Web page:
As the world seemingly stumbles from one existential crisis to another I believe we need photography, and photographers, more than ever. Not just to record the chaos, the destruction and the fighting back against the calamities we seem to be inflicting on ourselves but also as a reminder that there could be a better world.
A world where people actually care about each other and the planet on which we all depend. One in which we go about our daily lives using what we have rather than what we feel we need or is our ‘right’. Maybe even a world where money is not the be-all and end-all but happiness and a recognition of the small things in life is what really matters. The smile of a young child, early morning birdsong, the aroma of freshly cooked food, a glorious sunset as well as the company of friends and family. These are the things that are really of value and the ones we should cherish most. As the author Bronnie Ware says life should be about being present in the present, listening to your heart and giving yourself permission to be happy.
But, what’s all this got to do with photography?
During, and since, lockdown I have found myself looking more and more at the work of other photographers. Three photographers in particular, whose work I have been studying, have made me realise that it is not about where, when or who, you make pictures (of) that leads to great photographs but that recording the mundane and the everyday is often more interesting as well as long lasting. These are the images that, when we look back at them and remember the time or the place where they were made, evoke not just feelings of nostalgia but ones of wonder of the beauty that the world possesses if only we could learn to be at peace with what we have.
The three photographers, and their books are:
When the American photographer and painter Saul Leiter died aged 89 in 2013 he left behind two East Village apartments filled with paintings and photographs from his long and productive life. Leiter is probably most famous for his street photographs but also made portraits fashion and nude images. In the recent book Forever Saul Leiter (as well as his earlier work In My Room) you are struck by the ordinariness of his images as well as his enormous appetite for recording anything that seemed to appeal or which passed in front of his lens. As he says…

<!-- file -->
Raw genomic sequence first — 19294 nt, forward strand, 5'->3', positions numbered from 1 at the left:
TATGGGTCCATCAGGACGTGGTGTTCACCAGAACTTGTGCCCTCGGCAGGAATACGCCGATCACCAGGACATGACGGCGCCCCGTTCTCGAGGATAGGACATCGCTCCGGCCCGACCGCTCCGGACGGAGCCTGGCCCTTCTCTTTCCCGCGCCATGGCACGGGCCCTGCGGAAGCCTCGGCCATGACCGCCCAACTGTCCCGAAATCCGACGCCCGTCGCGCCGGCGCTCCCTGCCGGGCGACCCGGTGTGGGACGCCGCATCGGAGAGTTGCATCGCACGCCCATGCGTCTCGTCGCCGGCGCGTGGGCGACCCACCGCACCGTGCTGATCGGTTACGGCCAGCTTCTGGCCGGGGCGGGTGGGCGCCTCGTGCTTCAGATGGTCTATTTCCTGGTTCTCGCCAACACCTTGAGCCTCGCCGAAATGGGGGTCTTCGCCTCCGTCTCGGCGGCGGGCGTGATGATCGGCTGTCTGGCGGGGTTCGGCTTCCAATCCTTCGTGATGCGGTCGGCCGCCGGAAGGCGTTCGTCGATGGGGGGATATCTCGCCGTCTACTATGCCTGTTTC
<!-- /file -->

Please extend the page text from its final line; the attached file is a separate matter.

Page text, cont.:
“I happen to believe in the beauty of simple things. I believe that the most uninteresting things can be very interesting.“Saul Leiter
In The Landscape Don Mccullin has turned his lens away from the images of war and famine, for which he is best known, to ones of cityscapes and landscapes, often within a stones throw of where he is living. Inevitably McCullin’s landscapes are not picture postcard affairs but usually have dark, brooding skies, heavy with rain or snow that loom over dark waters, muddy fields or ruinous towns and cities. They are images which seem heavy with the weight of the trauma and stress he must carry within him having played witness to some of man’s most heinous crimes against humanity. For McCullin…
“Photography for me is not looking, it’s feeling. If you can’t feel what you’re looking at, then you’re never going to get others to feel anything when they look at your pictures.“Don McCullin
For over half a century Fred Herzog observed and photographed his adopted city of Vancouver, Canada. Like any big city, Vancouver had its demure and genteel districts but these were of no interest to Herzog which he thought did not give rise to “interesting pictures”. Instead, Herzog frequented the billiard parlours, pubs, stores and barber shops of the less well to do parts of the city whose unpredictability and vitality gave him and his camera rich pickings that would keep him occupied during the 1960’s, 70’s and 80’s. During this time he averaged two boxes of Kodachrome a week which amounted to well over 100,000 images. A random look through Modern Color reveals folk going about their business in the shops, second-hand car showrooms and docks as well as pubs, cafes and casinos. Herzog’s photographs epitomise the ordinary and the mundane whilst at the same time capturing frozen moments of a time now long gone in a city changed beyond recognition from Herzog’s time. For Herzog it’s that…
“Only a few people can see but most people don’t even look.“Fred Herzog
What links all of these photographers is not just their passion for capturing their subjects but also their determination to just keep making images. All of them continued (and still do in McCullin’s case) to work well into their 80’s. None of them cared too much about the technology and the gear and adopted relatively simple techniques but nonetheless captured important and timeless images which have and will continue to stand the test of time.
It doesn’t matter if you own a top-of-the-range DSLR or a ‘humble’ smart phone, what’s important is to get out there and record what’s around you whilst it’s still there and share it with anyone you can to remind them of how precious life really is.
To finish, here are a few of my own “ordinary photographs” taken over the last year or so which are special to me in various ways all taken locally and are ones that have a special meaning to me.